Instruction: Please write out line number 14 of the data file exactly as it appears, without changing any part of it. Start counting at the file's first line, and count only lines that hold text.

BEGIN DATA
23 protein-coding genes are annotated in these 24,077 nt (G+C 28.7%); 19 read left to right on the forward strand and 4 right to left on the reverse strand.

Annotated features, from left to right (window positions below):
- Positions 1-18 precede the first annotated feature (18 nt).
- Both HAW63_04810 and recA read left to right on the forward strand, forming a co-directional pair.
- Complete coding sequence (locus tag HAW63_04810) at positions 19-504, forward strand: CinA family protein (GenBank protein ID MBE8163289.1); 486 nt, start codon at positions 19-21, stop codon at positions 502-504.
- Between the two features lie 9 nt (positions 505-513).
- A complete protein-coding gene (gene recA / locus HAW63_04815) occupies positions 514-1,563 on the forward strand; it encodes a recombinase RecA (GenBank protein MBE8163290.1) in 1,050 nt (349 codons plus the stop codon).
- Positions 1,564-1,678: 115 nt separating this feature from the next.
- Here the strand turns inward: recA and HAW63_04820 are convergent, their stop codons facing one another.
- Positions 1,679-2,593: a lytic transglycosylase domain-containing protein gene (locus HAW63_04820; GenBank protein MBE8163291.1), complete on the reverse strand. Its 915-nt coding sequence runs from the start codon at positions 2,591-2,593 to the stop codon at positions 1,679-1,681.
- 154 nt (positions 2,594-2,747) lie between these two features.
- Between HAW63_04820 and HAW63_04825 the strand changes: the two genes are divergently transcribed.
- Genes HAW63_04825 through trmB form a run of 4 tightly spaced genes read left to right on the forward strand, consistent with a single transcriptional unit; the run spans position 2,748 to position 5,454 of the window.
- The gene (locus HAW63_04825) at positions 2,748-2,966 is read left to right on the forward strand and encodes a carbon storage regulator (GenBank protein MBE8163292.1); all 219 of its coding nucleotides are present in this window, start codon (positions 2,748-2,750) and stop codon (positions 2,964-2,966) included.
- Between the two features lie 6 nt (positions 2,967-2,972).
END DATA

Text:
- The gene (locus HAW63_04825) at positions 2,748-2,966 is read left to right on the forward strand and encodes a carbon storage regulator (GenBank protein MBE8163292.1); all 219 of its coding nucleotides are present in this window, start codon (positions 2,748-2,750) and stop codon (positions 2,964-2,966) included.